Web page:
A lone movie will make you laugh, cry, cheer, gasp, and hang on the edge of your seat this summer: The Lone Ranger.
2013 | 2 hrs 29 minutes | Dir. Gore Verbisnki | Walt Disney Pictures | Rotten Tomatoes’ Rating: ★½ | My Rating: ★★★★½
From the screenwriting and directing team that brought us Pirates of the Caribbean comes an odyssey as original and entertaining as the original Pirates.
The film begins with a youngster dressed as the Ranger pondering Tonto, who resides in a diorama at a fair. Spurred by the crunch of popcorn, Tonto comes to life and tells the child the legend of the Lone Ranger.
Armie Hammer plays John Reid, better known as the Lone Ranger. Until now, audiences know Hammer best as the Winklevii in Facebook biopic The Social Network. Johnny Depp plays Tonto, who wears a dead crow on his head and constantly mutters to himself. Silver the horse gives an Oscar- worthy performance as Silver the horse. The story begins when John Reid returns to his hometown of Colby, Texas, to serve as district attorney.
The bad guy of our tale is called Butch Cavandish (William Fichtner), a deformed and terrifying outlaw with a taste for human flesh. The town of Colby intends to hang Cavandish and usher in a law- abiding future, just in time for the trans- continental railroad’s completion. Before he reaches justice, Cavandishs’ posse breaks him out of the jail car and terrorizes a group of Presbyterians. John rushes to save the day, but his aversion to killing people leads to Butch’s escape. John meets Tonto, and the pair make their first of several speeding train escapes.
The first half of the movie plays like your traditional Western. Good guys (Tonto, John & posse) pursue bad guys (Butch & posse) in the American desert (which is WAY too photogenic to be Texas; credits reveal that Disney shot the film in Colorado, New Mexico and Arizona). We learn that Butch Cavandish is a REALLY bad guy. He and his group ambush the Texas Rangers, tragedy ensues, and John is christened the Spirit Walker by Tonto. He cannot be killed in battle. But, John’s natural inclination to try arresting people rather than shoot them gets him into trouble. As the second half of the movie unfolds, the first half is turned on its head. Characters are not who we think they are. Everybody changes, even the Ranger himself.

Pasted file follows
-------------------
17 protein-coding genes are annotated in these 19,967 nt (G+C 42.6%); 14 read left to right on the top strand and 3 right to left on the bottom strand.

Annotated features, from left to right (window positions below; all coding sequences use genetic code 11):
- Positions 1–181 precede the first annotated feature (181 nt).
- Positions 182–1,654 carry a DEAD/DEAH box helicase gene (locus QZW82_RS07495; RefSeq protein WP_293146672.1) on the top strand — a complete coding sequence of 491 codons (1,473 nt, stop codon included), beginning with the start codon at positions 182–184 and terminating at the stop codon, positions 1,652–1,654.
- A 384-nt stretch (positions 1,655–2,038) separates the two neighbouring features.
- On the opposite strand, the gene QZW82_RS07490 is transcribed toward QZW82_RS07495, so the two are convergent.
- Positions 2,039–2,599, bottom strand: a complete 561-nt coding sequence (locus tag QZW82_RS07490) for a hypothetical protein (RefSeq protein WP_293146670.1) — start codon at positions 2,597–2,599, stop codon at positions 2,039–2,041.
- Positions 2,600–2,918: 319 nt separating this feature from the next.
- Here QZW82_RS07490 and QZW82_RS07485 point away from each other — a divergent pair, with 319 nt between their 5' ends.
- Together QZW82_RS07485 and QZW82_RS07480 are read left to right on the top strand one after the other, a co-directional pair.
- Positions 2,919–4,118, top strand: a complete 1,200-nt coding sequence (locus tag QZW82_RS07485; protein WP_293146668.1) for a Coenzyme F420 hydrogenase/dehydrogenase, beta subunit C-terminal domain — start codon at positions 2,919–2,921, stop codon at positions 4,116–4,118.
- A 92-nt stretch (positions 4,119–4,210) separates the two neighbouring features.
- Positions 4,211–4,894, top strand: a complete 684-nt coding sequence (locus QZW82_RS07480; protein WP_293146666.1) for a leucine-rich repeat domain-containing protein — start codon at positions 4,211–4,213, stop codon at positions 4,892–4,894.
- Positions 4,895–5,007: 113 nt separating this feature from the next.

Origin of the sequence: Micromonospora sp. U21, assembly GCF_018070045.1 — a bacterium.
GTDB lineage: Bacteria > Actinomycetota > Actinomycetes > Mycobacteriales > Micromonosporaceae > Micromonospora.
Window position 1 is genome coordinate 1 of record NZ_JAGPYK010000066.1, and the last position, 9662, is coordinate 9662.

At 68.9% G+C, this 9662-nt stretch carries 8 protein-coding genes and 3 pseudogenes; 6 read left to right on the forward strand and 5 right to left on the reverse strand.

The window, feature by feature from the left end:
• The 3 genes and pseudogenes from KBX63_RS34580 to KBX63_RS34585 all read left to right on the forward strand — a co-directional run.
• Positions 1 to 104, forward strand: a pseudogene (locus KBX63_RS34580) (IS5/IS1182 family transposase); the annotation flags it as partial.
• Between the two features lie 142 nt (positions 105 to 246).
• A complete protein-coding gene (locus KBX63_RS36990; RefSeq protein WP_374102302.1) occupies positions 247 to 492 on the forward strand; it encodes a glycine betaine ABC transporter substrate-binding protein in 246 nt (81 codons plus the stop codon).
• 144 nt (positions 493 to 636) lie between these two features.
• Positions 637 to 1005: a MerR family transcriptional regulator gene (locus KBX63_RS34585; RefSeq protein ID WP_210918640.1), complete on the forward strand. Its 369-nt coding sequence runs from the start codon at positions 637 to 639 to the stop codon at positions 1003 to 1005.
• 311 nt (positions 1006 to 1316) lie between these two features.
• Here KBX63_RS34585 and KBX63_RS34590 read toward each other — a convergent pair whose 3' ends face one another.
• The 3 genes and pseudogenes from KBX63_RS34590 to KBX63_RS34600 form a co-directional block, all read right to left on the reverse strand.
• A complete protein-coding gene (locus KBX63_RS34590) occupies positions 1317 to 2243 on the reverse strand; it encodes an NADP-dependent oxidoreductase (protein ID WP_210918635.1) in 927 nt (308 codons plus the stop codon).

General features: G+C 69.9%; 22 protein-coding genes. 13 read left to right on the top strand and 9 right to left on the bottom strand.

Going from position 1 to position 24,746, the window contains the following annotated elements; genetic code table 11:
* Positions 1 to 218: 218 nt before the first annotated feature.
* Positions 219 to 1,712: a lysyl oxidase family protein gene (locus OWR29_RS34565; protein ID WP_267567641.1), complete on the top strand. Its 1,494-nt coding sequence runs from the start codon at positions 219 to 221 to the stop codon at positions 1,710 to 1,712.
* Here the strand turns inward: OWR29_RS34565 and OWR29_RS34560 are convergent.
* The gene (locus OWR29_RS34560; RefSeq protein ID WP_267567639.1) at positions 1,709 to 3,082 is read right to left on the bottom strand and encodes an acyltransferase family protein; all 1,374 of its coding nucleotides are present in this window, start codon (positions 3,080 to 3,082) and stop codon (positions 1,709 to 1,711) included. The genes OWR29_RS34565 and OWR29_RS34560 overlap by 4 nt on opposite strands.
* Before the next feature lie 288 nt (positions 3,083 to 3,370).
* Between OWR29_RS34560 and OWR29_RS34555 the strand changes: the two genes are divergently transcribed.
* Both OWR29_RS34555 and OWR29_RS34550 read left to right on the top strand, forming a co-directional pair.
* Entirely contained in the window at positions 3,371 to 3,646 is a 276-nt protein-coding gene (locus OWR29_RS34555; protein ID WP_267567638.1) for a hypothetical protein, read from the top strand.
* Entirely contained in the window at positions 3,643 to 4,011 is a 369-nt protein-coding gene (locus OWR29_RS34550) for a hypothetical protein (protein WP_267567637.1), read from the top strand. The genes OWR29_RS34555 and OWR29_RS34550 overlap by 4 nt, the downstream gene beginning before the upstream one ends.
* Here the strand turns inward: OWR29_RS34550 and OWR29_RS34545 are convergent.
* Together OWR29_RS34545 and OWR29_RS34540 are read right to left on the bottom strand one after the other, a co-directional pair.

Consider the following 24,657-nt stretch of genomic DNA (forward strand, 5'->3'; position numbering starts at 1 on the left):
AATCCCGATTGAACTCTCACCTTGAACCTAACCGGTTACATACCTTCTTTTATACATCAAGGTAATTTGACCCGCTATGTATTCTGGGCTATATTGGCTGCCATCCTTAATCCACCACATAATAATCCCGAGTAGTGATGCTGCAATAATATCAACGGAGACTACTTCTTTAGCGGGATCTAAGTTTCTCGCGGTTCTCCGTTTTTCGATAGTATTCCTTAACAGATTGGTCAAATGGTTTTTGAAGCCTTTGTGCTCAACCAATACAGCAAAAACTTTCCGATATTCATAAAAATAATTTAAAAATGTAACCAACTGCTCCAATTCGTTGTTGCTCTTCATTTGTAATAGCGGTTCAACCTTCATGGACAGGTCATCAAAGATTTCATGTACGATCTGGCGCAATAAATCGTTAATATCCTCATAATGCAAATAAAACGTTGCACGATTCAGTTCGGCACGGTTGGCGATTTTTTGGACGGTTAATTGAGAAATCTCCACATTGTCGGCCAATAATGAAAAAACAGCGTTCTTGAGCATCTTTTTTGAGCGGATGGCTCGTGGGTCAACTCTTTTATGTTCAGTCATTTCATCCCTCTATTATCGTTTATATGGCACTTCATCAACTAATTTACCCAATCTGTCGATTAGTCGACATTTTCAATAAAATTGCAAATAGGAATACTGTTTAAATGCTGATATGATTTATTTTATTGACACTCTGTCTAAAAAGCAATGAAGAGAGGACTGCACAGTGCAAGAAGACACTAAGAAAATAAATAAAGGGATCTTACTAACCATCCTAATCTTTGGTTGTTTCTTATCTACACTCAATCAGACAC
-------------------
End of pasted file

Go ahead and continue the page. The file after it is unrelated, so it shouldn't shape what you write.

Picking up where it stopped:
Disney made the American West look as romantic and authentic as possible. The film opts for old- fashioned horse chases, derailed trains, rugged American landscapes and damn good story for thrills. The special effects look amazing; The Lone Ranger won an Oscar for visual effects. The ending will have you lose faith in humanity only to have in restored again by the Ranger, a classic American hero. Armie Hammer, the real- life grandson of American petroleum tycoon Armand Hammer, is a total hunk to boot. Plus, The Lone Ranger is not entirely historically inaccurate. The script deals with mistrusted Indians, Chinese immigrant workers and Gilded Age greed at an elementary level.
In addition to balancing action, story, and character development, The Lone Ranger has great cinematic value as well. One of the film’s most memorable shots has Butch Cavendish eating a human heart. Most movies would have no problem exploiting something so grisly. The Lone Ranger shows the act subtly reflected on a character’s cornea in a way that’s totally Hitchcock- and totally terrifying.
Despite its many virtues, critics buried the The Lone Ranger. Critics panned the film for being unoriginal, expensive, and one- dimensional. After seeing the film, I feel like their hate is totally unwarranted. It’s like they reviewed the movie without seeing it.
At least The Lone Ranger tried bringing something fresh and exciting to our cinema screens. Maybe it did feel like Pirates of the Caribbean in Western garb, but am I the only one who forgot how damn good The Curse of the Black Pearl was? If you crave a good story, great cinematography and outstanding special effects, skip the superheroes and check out The Lone Ranger instead. It was stupid expensive to make, but it’s worth every penny.